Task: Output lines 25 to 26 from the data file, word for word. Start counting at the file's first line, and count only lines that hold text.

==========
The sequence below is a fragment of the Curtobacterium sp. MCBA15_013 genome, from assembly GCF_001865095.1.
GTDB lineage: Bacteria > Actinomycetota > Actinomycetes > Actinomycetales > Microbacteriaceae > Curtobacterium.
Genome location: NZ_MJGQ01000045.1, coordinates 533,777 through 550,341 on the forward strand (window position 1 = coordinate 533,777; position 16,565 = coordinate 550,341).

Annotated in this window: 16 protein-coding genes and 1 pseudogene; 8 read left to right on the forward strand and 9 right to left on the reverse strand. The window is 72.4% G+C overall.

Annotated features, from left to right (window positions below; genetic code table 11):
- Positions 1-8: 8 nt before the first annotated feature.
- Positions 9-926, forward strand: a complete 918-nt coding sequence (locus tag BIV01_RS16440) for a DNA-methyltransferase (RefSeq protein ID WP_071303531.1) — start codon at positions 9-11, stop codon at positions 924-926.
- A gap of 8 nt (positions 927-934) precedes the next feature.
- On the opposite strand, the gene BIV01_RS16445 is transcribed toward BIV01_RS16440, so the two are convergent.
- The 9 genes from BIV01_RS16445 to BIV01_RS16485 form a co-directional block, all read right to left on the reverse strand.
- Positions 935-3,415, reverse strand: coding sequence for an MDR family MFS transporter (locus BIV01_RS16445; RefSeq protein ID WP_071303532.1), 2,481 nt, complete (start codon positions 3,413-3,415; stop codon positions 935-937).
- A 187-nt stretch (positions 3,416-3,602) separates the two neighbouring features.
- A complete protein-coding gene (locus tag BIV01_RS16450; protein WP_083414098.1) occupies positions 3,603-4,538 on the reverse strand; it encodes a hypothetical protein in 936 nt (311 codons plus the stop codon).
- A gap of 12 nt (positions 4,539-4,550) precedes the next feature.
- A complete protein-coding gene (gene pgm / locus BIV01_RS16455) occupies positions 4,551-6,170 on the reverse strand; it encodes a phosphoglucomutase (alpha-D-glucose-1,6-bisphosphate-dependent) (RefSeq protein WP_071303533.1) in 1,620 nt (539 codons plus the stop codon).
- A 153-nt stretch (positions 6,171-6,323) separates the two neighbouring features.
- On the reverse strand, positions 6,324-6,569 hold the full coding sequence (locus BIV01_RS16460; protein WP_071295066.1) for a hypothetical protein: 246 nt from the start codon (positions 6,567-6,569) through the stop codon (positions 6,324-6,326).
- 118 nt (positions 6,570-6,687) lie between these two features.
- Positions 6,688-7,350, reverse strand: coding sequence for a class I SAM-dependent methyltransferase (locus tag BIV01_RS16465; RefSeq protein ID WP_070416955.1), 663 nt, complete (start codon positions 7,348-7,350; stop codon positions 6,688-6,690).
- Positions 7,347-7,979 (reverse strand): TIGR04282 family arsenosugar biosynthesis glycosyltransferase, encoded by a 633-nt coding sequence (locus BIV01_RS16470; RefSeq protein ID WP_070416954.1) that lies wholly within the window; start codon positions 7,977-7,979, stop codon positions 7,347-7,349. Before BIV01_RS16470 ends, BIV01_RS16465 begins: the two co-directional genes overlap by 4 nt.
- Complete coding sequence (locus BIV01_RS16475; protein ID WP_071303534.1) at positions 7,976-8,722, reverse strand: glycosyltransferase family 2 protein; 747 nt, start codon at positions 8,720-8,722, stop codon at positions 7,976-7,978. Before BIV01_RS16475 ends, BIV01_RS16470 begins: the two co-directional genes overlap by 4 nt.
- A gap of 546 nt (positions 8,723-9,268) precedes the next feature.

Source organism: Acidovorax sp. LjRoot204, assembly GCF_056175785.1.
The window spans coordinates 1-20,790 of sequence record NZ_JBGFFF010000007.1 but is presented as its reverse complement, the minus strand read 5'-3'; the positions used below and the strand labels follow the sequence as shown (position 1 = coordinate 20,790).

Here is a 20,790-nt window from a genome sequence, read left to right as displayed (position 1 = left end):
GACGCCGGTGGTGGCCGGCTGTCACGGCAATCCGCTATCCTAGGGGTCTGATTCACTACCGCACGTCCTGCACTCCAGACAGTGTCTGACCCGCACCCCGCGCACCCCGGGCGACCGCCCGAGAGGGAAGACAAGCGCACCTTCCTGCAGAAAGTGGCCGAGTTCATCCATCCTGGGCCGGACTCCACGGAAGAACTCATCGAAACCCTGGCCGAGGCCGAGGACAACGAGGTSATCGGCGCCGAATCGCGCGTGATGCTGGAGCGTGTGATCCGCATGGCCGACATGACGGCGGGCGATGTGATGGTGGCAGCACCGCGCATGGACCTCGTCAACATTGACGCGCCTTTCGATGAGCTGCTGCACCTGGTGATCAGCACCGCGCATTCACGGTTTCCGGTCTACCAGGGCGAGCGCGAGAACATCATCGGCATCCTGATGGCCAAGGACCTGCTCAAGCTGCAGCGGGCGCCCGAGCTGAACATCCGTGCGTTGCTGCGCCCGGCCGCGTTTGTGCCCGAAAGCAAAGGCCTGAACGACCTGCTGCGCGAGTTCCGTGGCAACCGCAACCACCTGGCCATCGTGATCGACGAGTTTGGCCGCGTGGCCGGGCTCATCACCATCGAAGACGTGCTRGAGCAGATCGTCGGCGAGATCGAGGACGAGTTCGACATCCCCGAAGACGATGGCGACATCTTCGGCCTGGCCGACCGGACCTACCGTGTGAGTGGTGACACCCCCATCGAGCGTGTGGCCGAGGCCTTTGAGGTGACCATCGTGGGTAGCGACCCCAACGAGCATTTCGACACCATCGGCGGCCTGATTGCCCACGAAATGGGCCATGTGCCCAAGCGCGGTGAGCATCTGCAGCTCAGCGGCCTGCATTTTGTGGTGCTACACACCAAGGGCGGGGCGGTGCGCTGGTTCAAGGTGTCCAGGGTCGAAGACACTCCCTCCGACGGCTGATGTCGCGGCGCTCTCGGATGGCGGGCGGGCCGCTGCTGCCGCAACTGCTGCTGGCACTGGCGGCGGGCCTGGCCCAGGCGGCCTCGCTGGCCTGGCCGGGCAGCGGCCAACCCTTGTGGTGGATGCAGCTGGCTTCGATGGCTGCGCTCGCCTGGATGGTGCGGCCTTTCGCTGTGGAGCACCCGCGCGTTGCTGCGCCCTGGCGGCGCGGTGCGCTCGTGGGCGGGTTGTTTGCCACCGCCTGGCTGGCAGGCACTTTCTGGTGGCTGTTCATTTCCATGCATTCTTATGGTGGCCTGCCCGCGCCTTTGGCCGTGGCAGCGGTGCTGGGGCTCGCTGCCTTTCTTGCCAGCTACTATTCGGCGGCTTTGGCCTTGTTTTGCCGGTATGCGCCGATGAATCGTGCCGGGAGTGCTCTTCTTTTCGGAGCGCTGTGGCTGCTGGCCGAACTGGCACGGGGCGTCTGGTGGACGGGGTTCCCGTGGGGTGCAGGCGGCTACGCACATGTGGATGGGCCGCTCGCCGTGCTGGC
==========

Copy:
Here is a 20,790-nt window from a genome sequence, read left to right as displayed (position 1 = left end):
GACGCCGGTGGTGGCCGGCTGTCACGGCAATCCGCTATCCTAGGGGTCTGATTCACTACCGCACGTCCTGCACTCCAGACAGTGTCTGACCCGCACCCCGCGCACCCCGGGCGACCGCCCGAGAGGGAAGACAAGCGCACCTTCCTGCAGAAAGTGGCCGAGTTCATCCATCCTGGGCCGGACTCCACGGAAGAACTCATCGAAACCCTGGCCGAGGCCGAGGACAACGAGGTSATCGGCGCCGAATCGCGCGTGATGCTGGAGCGTGTGATCCGCATGGCCGACATGACGGCGGGCGATGTGATGGTGGCAGCACCGCGCATGGACCTCGTCAACATTGACGCGCCTTTCGATGAGCTGCTGCACCTGGTGATCAGCACCGCGCATTCACGGTTTCCGGTCTACCAGGGCGAGCGCGAGAACATCATCGGCATCCTGATGGCCAAGGACCTGCTCAAGCTGCAGCGGGCGCCCGAGCTGAACATCCGTGCGTTGCTGCGCCCGGCCGCGTTTGTGCCCGAAAGCAAAGGCCTGAACGACCTGCTGCGCGAGTTCCGTGGCAACCGCAACCACCTGGCCATCGTGATCGACGAGTTTGGCCGCGTGGCCGGGCTCATCACCATCGAAGACGTGCTRGAGCAGATCGTCGGCGAGATCGAGGACGAGTTCGACATCCCCGAAGACGATGGCGACATCTTCGGCCTGGCCGACCGGACCTACCGTGTGAGTGGTGACACCCCCATCGAGCGTGTGGCCGAGGCCTTTGAGGTGACCATCGTGGGTAGCGACCCCAACGAGCATTTCGACACCATCGGCGGCCTGATTGCCCACGAAATGGGCCATGTGCCCAAGCGCGGTGAGCATCTGCAGCTCAGCGGCCTGCATTTTGTGGTGCTACACACCAAGGGCGGGGCGGTGCGCTGGTTCAAGGTGTCCAGGGTCGAAGACACTCCCTCCGACGGCTGATGTCGCGGCGCTCTCGGATGGCGGGCGGGCCGCTGCTGCCGCAACTGCTGCTGGCACTGGCGGCGGGCCTGGCCCAGGCGGCCTCGCTGGCCTGGCCGGGCAGCGGCCAACCCTTGTGGTGGATGCAGCTGGCTTCGATGGCTGCGCTCGCCTGGATGGTGCGGCCTTTCGCTGTGGAGCACCCGCGCGTTGCTGCGCCCTGGCGGCGCGGTGCGCTCGTGGGCGGGTTGTTTGCCACCGCCTGGCTGGCAGGCACTTTCTGGTGGCTGTTCATTTCCATGCATTCTTATGGTGGCCTGCCCGCGCCTTTGGCCGTGGCAGCGGTGCTGGGGCTCGCTGCCTTTCTTGCCAGCTACTATTCGGCGGCTTTGGCCTTGTTTTGCCGGTATGCGCCGATGAATCGTGCCGGGAGTGCTCTTCTTTTCGGAGCGCTGTGGCTGCTGGCCGAACTGGCACGGGGCGTCTGGTGGACGGGGTTCCCGTGGGGTGCAGGCGGCTACGCACATGTGGATGGGCCGCTCGCCGTGCTGGC